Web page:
You may have achieved all the career goals you set yourself in your 20s and be wondering "What next?", or you may have realized that your career path has led you away from achieving your personal and professional goals.
If you feel you have reached a wall, a career change may be a brilliant way of employing your skills in an exciting new scenario.
One of the main reasons for hesitancy around changing careers at 40 is the weight of greater responsibility. Personal, financial and professional factors all play a part.
By 40, you will likely have larger financial commitments than at 30.
If you have a family to support, you will need to consider how any adjustment in your income may impact your lifestyle. You will also likely have a mortgage and will need to ensure you can keep up with repayments.
If changing your career would involve taking a pay cut, it is worth doing a trial run with your revised finances. This is a good way to check whether changing career would be viable.
It is also worth reviewing your expenses to see if any adjustments can be made. It may be that with a few small sacrifices, pursuing a new career with a lower salary would be financially possible.
If you would need to retrain to pursue a new career, it is important to consider the costs in terms of both time and money. Higher education courses are expensive, and you may need to study part-time in the evenings to sustain your current job whilst you retrain.
Think about what your limits would be and consider carefully how any time commitments you take on will impact your life.
Changing your career at 40 can also feel difficult on a personal level.
Transitioning from an experienced or senior position in one career to starting something new is a daunting adjustment.
It is common to have doubts about your ability to excel in a new field or concerns about whether you will fit within a new environment. If this career change is something you really want, though, don’t let self-doubt hold you back.
When changing your career at 40, you should consider whether the career path you are contemplating is compatible with your lifestyle.
Consider carefully how a change in pay grade, working hours or location would impact you. If you have family commitments, consider the flexibility of the career and whether it matches your priorities.
A new career will provide a new work-life balance – make sure it will provide the right balance for you.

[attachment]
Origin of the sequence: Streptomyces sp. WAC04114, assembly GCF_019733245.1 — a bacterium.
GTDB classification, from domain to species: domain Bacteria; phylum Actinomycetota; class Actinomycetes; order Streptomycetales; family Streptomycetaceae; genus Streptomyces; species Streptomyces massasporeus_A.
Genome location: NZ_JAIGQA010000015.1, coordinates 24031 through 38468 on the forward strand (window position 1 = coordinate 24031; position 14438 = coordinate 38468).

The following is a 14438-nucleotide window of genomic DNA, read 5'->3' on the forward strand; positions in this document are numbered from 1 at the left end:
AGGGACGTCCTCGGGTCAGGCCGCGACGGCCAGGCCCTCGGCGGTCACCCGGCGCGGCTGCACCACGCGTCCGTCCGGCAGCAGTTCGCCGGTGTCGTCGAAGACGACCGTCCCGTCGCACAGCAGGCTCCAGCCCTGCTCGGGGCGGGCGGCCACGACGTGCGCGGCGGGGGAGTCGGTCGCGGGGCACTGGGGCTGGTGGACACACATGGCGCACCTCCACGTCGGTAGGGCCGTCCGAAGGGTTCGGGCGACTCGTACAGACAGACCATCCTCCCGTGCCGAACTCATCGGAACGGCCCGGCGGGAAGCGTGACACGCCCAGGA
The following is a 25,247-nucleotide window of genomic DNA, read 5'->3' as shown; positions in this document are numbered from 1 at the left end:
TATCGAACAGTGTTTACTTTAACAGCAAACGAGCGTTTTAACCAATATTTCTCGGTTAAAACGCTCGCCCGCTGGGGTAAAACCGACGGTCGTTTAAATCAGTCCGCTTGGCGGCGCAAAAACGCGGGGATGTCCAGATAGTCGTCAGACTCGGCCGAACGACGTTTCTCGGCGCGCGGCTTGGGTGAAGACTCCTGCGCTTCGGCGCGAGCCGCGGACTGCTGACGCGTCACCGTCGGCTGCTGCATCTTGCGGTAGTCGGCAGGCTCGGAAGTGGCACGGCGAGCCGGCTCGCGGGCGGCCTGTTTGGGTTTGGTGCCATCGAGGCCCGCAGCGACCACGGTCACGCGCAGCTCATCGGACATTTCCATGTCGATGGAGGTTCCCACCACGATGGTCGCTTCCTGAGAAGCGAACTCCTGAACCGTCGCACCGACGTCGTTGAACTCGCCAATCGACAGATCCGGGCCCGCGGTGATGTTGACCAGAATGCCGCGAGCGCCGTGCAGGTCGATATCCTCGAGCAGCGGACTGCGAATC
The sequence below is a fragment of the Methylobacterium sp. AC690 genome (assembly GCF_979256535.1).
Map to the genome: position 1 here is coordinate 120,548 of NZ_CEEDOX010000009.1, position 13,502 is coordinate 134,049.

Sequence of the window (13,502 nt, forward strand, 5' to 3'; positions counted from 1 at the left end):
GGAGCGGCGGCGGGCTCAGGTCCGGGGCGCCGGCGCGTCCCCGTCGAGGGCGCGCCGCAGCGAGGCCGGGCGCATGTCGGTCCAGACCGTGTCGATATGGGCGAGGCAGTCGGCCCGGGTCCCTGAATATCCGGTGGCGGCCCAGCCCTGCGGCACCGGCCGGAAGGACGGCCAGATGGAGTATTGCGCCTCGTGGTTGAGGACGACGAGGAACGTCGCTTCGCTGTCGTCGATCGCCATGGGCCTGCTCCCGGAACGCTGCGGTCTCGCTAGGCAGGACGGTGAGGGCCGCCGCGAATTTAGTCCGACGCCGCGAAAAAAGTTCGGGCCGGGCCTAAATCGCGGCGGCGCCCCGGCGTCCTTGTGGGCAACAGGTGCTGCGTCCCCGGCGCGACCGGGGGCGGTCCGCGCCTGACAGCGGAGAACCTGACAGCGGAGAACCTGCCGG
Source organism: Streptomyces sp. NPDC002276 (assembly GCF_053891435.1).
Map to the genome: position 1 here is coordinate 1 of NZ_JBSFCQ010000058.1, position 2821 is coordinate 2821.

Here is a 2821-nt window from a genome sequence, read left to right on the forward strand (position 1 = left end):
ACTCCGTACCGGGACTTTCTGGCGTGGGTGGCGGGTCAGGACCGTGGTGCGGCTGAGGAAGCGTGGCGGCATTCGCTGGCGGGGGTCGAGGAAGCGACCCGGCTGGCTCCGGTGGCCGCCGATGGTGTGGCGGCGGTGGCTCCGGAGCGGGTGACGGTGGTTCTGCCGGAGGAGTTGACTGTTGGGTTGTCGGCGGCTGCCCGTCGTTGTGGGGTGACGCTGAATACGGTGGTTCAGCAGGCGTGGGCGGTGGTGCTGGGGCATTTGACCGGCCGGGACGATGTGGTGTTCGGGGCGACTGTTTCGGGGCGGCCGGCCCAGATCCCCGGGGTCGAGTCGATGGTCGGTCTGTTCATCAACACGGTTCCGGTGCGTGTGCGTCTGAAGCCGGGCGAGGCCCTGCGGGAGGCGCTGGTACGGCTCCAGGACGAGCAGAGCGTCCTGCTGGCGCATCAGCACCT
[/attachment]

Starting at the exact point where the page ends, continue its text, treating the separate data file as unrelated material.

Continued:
If you do not have an undergraduate degree, this should not be seen as an immediate or unsurpassable barrier to changing your career.
It depends on the career switch you wish to make and your circumstances as to whether the lack of a degree is a substantial hurdle.
If a degree is required for your chosen field, bear in mind that most degrees can be studied part-time.
However, if you do not have the financial flexibility or free time to become a mature student, then returning to education may not be an option.
So what can you do?
There are a great number of career changes out there that do not require a degree. In fact, most employers value hands-on experience over an education certificate.
After all, working successfully in an environment is what proves your skills and worth as an employee.
There may also be suitable advanced qualifications on offer instead of a degree. This may be a viable alternative as they tend to be less expensive and not as much of a time commitment.
If you do not have a degree, don’t panic and rule yourself out from pursuing a certain career. It may just be that your experience will come to speak for much more than a certificate.
When making any large life decision, it is important to take the time to understand your motivations and what you hope to gain by making the adjustment.
A good place to start is to reassess your personal and/or professional goals and think about the changes that are necessary to achieve them.
Once you understand why you are feeling unfulfilled and stuck in your current career, you will be able to identify the type of change needed.
Recognizing your own needs will help you to decide what to prioritize as you progress with your career research.
Adequate research into the possibilities and realities attached to a career change at 40 is a crucial step in the process.
In taking such a large step, your decision needs to be highly informed.
Look into potential careers, noting:
- The educational requirements (and any caveats)
- Skills requirements
- Experience needed
- Average remuneration
- Working hours
- Opportunities for advancement
- Average daily routine
Speak to those who work in the fields you are considering and learn what the job is really like. It may also be worth speaking to others who have made mid-life career changes to gain some perspective and tips on navigating the process.
If you have been working for the last two decades, you have likely built an extensive professional network.
You may not realize it – or even consider it as a ‘network’ – but friends and colleagues from throughout your career may be the best place to start seeking new opportunities.
Past contacts may know of openings in related roles that could provide the change you crave. They may also be able to open doors into new fields based on how their career paths have developed.